It’s murky business, but some methods work better than others
Ask veteran interrogators about torture, and they will tell you that real professionals don’t need to use it. They get better information without resorting to extremes, they say. That’s the official line. But the more desperate the war and the more elusive the enemy, the faster that line melts away.
Since 9/11, America has let its interrogation standards slide because it’s hard to get information from religious extremists and insurgents. Yet information is the thing most necessary to prevent guerrilla attacks on the battlefield and terrorist attacks at home. And no matter what anyone says, there is just no attractive way to extract information from people who don’t want to give it. “This is tough, tough business,” as Major General Geoffrey Miller, the new commanding officer at Abu Ghraib, told reporters last week. Here is what the business looks like, separate and apart from the brutality documented at Abu Ghraib prison: since 9/11, according to U.S. officials and former prisoners, detainees under U.S. supervision in Iraq, Afghanistan and Guantanamo Bay, Cuba, and at undisclosed other locations have been stripped naked, covered with hoods, deprived of sleep and light, and made to stand or sit in painful positions for extended periods. Some have been drugged. Sexual humiliation is not unheard of. Even the Federal Bureau of Prisons has lent a hand in this enterprise. According to a Justice Department inspector-general’s report, Muslim detainees at the Brooklyn, N.Y., Metropolitan Detention Center after 9/11 were physically and verbally abused by some staff members. Meanwhile, there have been at least 32 suicide attempts by Guantanamo detainees, and one of those who tried to commit suicide ended up in a coma. In three cases in Iraq and Afghanistan currently under investigation by the Justice Department, detainees died during or after questioning by the CIA.
None of those techniques are legal under strict readings of international law. The Convention Against Torture and Other Cruel, Inhuman or Degrading Treatment or Punishment is perhaps the most relevant legal baseline, and it was interpreted by the first Bush Administration to mean that detainees should be protected from cruel and unusual punishment. The Geneva Conventions are also quite clear: “Prisoners of war who refuse to answer may not be threatened, insulted, or exposed to any unpleasant or disadvantageous treatment of any kind.” Then again, the Geneva Conventions also require that prisoners be paid a daily wage. Much of the language is too utopian to be taken literally by most nations at war, and since 9/11 the U.S. has ignored the conventions when convenient.
If such interrogation tactics are legally questionable, are they at least useful? Is there any reason to believe that discomfort, nudity and sexual humiliation actually persuade men to share secrets? The answer is yes—sometimes—but not without great risk. Over the years, the U.S. government has spent a lot of time searching for a “truth serum,” experimenting with electroshock and lsd without success. “Drugs in particular held out the highest hope,” says Mark Bowden, who wrote a landmark story about interrogation in the October 2003 Atlantic Monthly. “But the human mind is more complex than that. There’s no magic bullet.” Over time, most intelligence professionals have settled on tools in the torture lite category. The fbi’s methods fall on the genteel end of the spectrum. “Convicted felons have explained that they more likely would confess to an investigator who treated them with respect,” according to a November 2002 issue of the fbi Law Enforcement Bulletin. The interview should be a seduction, not a showdown. Suspects should be encouraged to explain their crimes as somehow rational. As any cop or reporter will tell you, most people want to tell their story, given the right incentive. Extremists and guerrilla warriors tend to be less malleable than criminals, however. And since the military and government agencies operating abroad function with fewer legal constraints, they take more risks. Last spring the Department of Defense finalized a secret “stress matrix” detailing dozens of tactics that could and could not be used at Guantanamo. The document, described to Time by a lawyer close to the process, permits sleep and sensory deprivation, among other things, under certain conditions. Depending on the personality of suspects, these strategies can be effective, experts say. The idea is to disorient prisoners to the point at which they lose all sense of time, normality and control—to break them, that is. The CIA isolates key al-Qaeda operatives so that the interrogator becomes the only human they see each day.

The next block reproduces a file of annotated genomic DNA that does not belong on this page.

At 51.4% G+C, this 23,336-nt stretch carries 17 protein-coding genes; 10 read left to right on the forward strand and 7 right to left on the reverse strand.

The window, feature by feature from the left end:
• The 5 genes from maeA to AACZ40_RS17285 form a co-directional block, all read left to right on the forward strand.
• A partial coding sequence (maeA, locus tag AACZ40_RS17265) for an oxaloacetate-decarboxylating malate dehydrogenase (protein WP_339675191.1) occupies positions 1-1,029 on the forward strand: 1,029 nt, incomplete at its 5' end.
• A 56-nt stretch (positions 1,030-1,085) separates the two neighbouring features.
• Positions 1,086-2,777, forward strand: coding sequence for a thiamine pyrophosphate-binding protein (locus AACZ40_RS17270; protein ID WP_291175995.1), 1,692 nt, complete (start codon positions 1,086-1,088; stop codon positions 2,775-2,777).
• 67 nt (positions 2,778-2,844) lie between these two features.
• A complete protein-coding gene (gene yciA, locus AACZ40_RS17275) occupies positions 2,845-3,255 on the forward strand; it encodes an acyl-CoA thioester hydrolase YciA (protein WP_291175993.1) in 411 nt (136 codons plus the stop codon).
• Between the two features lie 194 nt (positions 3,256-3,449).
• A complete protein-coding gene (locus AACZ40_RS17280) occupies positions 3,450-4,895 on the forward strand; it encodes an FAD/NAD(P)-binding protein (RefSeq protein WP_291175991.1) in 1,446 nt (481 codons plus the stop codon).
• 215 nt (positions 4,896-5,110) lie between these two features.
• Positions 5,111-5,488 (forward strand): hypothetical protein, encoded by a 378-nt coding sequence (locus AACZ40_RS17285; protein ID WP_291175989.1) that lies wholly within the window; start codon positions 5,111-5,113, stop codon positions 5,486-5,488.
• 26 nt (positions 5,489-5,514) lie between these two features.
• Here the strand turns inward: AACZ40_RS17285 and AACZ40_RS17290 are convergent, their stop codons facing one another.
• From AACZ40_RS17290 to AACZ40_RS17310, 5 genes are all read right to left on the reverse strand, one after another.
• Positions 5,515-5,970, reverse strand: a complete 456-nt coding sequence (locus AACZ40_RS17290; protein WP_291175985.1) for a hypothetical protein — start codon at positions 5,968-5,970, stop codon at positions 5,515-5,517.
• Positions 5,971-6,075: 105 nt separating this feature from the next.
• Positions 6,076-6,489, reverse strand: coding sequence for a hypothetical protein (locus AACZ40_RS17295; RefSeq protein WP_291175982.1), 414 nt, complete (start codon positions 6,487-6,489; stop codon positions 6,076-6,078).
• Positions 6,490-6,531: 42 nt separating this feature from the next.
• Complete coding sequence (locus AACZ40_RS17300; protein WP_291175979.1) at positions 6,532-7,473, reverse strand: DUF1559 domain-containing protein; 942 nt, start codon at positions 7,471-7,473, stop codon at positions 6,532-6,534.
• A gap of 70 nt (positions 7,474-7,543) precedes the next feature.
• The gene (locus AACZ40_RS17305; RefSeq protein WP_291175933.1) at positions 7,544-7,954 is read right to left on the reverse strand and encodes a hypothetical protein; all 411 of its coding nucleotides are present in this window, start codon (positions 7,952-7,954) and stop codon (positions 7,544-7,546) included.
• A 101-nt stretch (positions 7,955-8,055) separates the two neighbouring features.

The Shin Bet, Israel’s domestic-security service, plays loud rock music and ties prisoners in uncomfortable positions for long periods, according to former and current agents. Interrogators tell prisoners their comrades have ratted them out, then leave them together in a cell and tape their conversations. All of this is downright charitable compared with other countries’ practices. Many Arab governments, including the Palestinian Authority, beat and mutilate suspects on a fairly regular basis. Interrogators in other parts of the world aren’t even coy about their work. Says a Philippine government interrogator: “Just the very act of stretching your arms will send shivers among suspected terrorists. Then you can also ask [them], ‘Which do you prefer that I use—this wooden stick or this hanger?'” If that doesn’t work, wires carrying low-voltage surges of electricity can be attached to the genitals, he says.